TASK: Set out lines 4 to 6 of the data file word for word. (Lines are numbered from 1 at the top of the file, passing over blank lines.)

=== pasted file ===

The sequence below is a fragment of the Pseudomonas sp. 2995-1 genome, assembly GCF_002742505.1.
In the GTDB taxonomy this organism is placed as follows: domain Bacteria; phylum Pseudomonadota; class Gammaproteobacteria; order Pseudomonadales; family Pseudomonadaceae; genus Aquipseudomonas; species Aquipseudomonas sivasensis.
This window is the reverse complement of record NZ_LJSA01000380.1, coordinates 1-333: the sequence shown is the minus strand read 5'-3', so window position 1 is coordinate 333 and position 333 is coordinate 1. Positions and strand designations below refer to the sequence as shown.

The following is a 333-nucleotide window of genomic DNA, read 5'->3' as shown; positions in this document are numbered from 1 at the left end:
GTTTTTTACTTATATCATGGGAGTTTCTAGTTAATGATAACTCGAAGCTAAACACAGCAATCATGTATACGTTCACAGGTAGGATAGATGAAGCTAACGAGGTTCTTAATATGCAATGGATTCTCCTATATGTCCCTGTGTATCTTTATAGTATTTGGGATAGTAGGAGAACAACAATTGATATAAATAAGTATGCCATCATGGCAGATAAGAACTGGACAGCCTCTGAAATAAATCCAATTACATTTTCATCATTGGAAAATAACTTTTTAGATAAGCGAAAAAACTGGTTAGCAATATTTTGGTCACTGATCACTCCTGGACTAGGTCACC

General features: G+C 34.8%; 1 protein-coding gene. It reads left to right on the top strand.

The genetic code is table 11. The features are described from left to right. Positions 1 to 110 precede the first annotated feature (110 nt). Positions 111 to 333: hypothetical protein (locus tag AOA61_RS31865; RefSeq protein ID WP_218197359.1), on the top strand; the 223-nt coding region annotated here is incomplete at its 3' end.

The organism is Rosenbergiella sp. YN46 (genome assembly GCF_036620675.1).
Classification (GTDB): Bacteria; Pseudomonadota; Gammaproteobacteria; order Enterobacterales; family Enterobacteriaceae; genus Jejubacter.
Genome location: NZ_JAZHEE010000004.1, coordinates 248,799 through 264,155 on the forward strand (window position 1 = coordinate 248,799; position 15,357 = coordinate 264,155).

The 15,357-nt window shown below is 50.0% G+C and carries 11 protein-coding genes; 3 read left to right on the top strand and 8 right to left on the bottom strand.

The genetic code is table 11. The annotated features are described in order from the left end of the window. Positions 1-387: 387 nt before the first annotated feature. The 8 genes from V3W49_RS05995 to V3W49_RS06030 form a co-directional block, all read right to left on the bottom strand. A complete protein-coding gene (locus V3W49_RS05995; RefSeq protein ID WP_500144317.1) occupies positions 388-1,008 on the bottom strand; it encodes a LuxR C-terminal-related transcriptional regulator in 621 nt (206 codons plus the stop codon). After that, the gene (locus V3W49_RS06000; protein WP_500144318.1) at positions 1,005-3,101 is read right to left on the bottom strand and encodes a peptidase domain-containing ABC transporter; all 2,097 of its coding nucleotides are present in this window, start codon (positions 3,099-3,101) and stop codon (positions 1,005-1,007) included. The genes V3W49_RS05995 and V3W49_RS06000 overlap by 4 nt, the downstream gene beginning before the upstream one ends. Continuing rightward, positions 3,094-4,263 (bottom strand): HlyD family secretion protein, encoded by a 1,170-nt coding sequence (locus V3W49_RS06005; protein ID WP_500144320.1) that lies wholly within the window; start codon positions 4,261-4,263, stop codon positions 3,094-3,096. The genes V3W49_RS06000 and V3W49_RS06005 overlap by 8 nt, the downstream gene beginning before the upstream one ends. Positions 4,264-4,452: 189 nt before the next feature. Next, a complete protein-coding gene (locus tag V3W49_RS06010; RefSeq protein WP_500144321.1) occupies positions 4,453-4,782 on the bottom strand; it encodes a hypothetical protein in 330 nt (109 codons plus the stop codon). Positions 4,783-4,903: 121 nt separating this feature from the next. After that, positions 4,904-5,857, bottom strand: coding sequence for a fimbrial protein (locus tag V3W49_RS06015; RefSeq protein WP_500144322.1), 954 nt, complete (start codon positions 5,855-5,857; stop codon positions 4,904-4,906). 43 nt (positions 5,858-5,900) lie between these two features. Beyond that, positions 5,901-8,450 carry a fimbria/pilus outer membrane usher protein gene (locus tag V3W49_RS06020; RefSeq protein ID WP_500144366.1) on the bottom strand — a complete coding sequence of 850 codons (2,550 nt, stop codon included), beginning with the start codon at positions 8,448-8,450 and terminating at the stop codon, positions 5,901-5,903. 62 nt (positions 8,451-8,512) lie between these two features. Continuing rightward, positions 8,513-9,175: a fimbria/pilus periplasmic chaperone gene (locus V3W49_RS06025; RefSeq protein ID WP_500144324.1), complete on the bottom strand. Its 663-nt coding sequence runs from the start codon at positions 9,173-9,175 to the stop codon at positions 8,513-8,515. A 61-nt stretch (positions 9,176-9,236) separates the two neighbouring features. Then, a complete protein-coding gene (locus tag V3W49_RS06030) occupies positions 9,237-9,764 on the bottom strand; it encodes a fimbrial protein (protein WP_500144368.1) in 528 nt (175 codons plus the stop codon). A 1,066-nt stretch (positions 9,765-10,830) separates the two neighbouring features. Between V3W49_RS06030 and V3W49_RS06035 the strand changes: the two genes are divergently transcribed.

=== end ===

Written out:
The following is a 333-nucleotide window of genomic DNA, read 5'->3' as shown; positions in this document are numbered from 1 at the left end:
GTTTTTTACTTATATCATGGGAGTTTCTAGTTAATGATAACTCGAAGCTAAACACAGCAATCATGTATACGTTCACAGGTAGGATAGATGAAGCTAACGAGGTTCTTAATATGCAATGGATTCTCCTATATGTCCCTGTGTATCTTTATAGTATTTGGGATAGTAGGAGAACAACAATTGATATAAATAAGTATGCCATCATGGCAGATAAGAACTGGACAGCCTCTGAAATAAATCCAATTACATTTTCATCATTGGAAAATAACTTTTTAGATAAGCGAAAAAACTGGTTAGCAATATTTTGGTCACTGATCACTCCTGGACTAGGTCACC

General features: G+C 34.8%; 1 protein-coding gene. It reads left to right on the top strand.